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Cambridge Concentus Opens with Haydn


Cambridge Concentus launched its season yesterday at First Church in Cambridge with two works of Franz Joseph Haydn. Both written in 1799, they afforded the group opportunities to engage in the many expressive devices found in the music of the composer’s later years. Ultimately, the engagement was brilliant, but not without its hitches.

The program opened with four members of the Concentus performing Haydn’s String Quartet op. 77, No. 1, one of his last three pieces in that form. Being the mature work of a master of non-texted drama-in-Tonality, it bubbles with emotional contrast, both subtle and overt. Unfortunately, the delicate technique with which the performers approached the piece (one that is often associated with period performance) was not up to the task of fully emoting those contrasts. The players threaded their way skillfully yet lightly through all the movements, which did result in some truly beautiful moments, such as the opening of the Adagio. In general, however, the thread was too fine; where there should have been bounce and bite, such as the Minuet-Trio, there was instead a monochromatic, albeit lovely legato mush. The overall effect was oddly akin to watching a gymnast attempting a trampoline act on a doily.

The rest of the program was dedicated to Haydn’s Mass in B-flat, known as the Theresienmesse. Instead of the large-scale forces usually employed for this work, conductor Joshua Rifkin chose a “one-on-a-part” ensemble: four vocal soloists, another four for the chorus, and an instrumental complement of only 14 players, all on period instruments. As one would expect, the striking textural contrasts between solo and tutti passages were lost with this set-up, as was the generally impressive power that a big group can emit. What was gained, however, was stunning: the rich sonority of a vibrant meta-ensemble, a prismatic sort of “orchorustra” through which the music shone with a balanced and brilliant clarity. Overall, the piece is more subdued than Haydn’s more popular masses, yet is replete with the direct word-painting and deep, restrained emotionality that inhabits all his sacred works. Rifkin’s interpretation was wonderfully sensitive to this form of expression. Thoughtful, energetic, with an impeccably musical sense of phrasing, he and the ensemble were able to deliver the loveliness and liveliness of the work without slipping into Romantic weightiness. As a bonus, language aficionados were treated to an appropriately Germanic pronunciation of the liturgical Latin; it is a seemingly small detail that, when applied, exposes a fascinating layer of the music’s time and place.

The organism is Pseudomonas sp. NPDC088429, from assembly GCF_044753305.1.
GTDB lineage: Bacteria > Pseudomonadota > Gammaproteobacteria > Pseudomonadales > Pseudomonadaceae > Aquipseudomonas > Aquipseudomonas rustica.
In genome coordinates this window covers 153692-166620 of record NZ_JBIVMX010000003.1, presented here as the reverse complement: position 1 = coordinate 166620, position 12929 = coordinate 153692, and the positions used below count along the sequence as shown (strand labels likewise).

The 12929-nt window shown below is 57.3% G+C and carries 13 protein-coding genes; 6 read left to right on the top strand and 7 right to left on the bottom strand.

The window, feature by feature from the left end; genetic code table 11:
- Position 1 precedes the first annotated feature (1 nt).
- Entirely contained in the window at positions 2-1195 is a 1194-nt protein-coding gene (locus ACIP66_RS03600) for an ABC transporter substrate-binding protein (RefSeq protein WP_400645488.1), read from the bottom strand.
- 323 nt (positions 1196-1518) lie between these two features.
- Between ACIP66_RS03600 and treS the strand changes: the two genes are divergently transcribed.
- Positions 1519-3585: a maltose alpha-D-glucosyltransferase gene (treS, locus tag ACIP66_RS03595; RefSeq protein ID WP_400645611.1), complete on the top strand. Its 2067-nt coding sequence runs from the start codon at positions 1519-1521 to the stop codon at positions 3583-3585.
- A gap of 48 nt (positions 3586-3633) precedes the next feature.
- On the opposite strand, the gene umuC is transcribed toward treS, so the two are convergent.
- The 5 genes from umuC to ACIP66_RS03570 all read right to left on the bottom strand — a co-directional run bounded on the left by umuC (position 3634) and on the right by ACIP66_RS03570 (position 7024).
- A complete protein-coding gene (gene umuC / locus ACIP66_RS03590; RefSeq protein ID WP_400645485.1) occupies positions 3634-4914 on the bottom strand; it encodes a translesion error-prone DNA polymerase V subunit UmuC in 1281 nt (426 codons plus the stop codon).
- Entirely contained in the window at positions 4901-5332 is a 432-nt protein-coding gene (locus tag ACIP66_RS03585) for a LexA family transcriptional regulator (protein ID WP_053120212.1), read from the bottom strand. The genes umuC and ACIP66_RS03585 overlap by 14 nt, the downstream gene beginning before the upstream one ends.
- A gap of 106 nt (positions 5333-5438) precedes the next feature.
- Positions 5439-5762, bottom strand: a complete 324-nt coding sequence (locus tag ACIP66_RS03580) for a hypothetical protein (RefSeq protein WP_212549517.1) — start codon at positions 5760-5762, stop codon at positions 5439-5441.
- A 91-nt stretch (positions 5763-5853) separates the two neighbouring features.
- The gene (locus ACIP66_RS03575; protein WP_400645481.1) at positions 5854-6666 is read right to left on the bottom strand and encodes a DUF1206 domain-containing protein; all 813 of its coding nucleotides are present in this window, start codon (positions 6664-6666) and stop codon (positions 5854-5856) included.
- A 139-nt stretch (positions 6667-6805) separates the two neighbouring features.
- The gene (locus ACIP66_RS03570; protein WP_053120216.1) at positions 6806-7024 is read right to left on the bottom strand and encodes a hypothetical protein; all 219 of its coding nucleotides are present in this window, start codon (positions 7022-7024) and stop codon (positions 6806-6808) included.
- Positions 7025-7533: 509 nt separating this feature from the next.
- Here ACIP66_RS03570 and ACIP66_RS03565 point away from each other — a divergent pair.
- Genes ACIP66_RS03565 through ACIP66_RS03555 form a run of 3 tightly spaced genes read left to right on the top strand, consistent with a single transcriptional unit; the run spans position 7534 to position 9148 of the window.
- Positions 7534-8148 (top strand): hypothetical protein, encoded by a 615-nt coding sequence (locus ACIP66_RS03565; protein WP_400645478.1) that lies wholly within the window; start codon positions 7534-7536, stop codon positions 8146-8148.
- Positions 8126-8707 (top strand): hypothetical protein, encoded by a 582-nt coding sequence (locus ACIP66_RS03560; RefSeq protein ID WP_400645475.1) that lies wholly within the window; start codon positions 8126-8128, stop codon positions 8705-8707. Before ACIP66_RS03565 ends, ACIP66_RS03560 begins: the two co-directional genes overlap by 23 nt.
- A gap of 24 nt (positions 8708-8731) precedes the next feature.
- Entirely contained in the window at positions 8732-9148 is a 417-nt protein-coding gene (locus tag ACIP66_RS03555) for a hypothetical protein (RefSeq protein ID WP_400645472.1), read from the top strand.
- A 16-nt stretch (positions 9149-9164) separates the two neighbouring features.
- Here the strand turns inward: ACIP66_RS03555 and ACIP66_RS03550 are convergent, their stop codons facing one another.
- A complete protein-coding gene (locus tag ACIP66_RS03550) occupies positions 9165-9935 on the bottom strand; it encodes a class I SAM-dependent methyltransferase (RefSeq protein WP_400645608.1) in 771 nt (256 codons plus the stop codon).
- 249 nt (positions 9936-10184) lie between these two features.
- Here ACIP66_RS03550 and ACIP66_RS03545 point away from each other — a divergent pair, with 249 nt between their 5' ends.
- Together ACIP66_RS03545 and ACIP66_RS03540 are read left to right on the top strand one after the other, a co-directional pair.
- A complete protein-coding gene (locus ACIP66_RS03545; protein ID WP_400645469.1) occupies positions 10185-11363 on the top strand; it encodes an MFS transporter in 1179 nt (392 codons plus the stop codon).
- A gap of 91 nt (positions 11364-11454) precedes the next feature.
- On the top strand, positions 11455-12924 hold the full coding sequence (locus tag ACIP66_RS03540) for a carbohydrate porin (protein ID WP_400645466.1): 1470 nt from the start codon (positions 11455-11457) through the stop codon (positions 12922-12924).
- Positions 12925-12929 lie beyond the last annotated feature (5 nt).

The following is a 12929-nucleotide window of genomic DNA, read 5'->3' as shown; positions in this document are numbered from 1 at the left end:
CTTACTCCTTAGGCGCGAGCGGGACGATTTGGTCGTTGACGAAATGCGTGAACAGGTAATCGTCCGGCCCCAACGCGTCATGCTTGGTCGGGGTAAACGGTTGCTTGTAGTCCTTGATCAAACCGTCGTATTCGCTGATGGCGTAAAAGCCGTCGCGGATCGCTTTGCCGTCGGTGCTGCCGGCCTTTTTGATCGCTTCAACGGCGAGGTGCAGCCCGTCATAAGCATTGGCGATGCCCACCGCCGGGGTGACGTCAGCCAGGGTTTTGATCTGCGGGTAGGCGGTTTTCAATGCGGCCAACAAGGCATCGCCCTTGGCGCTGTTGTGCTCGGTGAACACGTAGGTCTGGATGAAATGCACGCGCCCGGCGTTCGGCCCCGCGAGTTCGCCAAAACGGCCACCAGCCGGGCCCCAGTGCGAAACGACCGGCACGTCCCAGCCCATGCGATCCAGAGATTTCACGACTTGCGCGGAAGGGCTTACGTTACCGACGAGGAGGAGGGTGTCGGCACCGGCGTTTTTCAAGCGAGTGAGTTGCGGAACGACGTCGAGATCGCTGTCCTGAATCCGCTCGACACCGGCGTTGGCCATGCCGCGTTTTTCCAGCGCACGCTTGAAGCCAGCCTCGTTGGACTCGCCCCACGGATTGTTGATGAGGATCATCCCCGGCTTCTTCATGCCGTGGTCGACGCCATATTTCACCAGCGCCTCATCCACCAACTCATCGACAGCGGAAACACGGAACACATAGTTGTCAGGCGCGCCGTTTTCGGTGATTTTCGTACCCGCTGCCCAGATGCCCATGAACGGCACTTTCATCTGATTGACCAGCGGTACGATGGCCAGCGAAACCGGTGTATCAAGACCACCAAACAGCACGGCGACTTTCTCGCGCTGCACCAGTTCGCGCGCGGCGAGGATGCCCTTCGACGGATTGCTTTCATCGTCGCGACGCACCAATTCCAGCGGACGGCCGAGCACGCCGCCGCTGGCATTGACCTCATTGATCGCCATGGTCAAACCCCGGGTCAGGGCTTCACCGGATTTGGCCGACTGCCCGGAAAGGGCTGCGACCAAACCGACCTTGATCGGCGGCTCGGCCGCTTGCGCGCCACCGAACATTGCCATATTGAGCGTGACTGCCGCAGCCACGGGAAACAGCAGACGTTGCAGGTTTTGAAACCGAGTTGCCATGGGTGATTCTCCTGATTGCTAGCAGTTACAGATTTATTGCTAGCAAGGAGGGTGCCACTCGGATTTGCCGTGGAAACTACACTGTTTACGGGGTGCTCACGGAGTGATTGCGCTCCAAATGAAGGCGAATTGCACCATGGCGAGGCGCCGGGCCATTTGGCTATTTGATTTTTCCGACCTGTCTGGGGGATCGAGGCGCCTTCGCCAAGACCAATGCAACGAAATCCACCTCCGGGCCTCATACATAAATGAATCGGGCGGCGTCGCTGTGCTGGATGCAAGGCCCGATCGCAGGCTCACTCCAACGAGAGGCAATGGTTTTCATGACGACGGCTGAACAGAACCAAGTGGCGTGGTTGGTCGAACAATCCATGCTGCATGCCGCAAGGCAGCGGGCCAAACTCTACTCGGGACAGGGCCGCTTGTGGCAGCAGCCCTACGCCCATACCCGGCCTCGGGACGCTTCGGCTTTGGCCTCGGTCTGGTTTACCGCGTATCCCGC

If any complaint were to be had, it would be that the performance space was too live. Some of the more subtle sonic details in the instrumentation were lost, and the colors of the ensemble somewhat blurred in the echo-y wash of the church’s sanctuary. Nonetheless, it was a vivid and joyous performance, and this reviewer looks very much forward to the ensemble’s Biber program next February.

Tom Schnauber is a Boston-based composer and is currently serving as chair of the Performance Arts Department at Emmanuel College. He holds a Ph.D. in composition and Theory from the University of Michigan.


4 Comments [leave a civil comment (others will be removed) and please disclose relevant affiliations]

  1. Thanks to Tom Schnauber for the kind words about the Haydn mass. I should point out, however, that I didn’t “choose” the size of the ensemble–credit for that goes to Haydn himself, as revealed both from documents of the chapel at Eisenstadt and by the original performance materials.

    Comment by Joshua Rifkin — September 24, 2012 at 7:28 pm

  2. Thank you, Tom, for sharing your thoughts. Would you perhaps clarify what drives the expectation that one-voice-per-part (OVPP) performance diminishes the contrast between solo and tutti textures? It seems to me that as the sources reveal the size of Haydn’s ensemble, so too does Haydn’s music reflect a deep sensitivity to the size of the ensemble and to the instrumentation as well. It follows then that the music itself (and its orchestration) encodes any intention by Haydn–presuming one can reasonably assume such intention–to display “impressive power.”

    Thanks again.

    Comment by Max DeCurtins — September 24, 2012 at 11:30 pm

  3. Hi Max,

    As both you and Joshua Rifkin rightly point out in your comments, the ensemble size used here was the one Haydn originally intended. However, all the performances (recordings) that I know of use a “beefed up” chorus and orchestra, to the point where, to many (most?) listeners, that is the “normal” sound. Regardless of intention, from a purely acoustic standpoint, the contrast between single singers or players and a large tutti is much more stark than in the one-on-a-part set-up, both in terms of texture and amplitude. To my ear, the mastery of Haydn’s writing is reflected in the fact that the piece works well with both types of ensembles, though each can reveal a different aspect of the music.

    Comment by Tom Schnauber — September 25, 2012 at 9:05 am

  4. I’ve had the pleasure of singing almost all of Haydn’s late masses in the Bergkirche in Eisenstadt, and I can tell you that I wish, at least in some regards,that we had used reduced forces. The acoustics and space in the Bergkirche are not hospitable to a 100+ person choir/orchestra. I’m sorry to have missed this glorious concert!

    Comment by Rebecca Marchand — October 9, 2012 at 4:39 am

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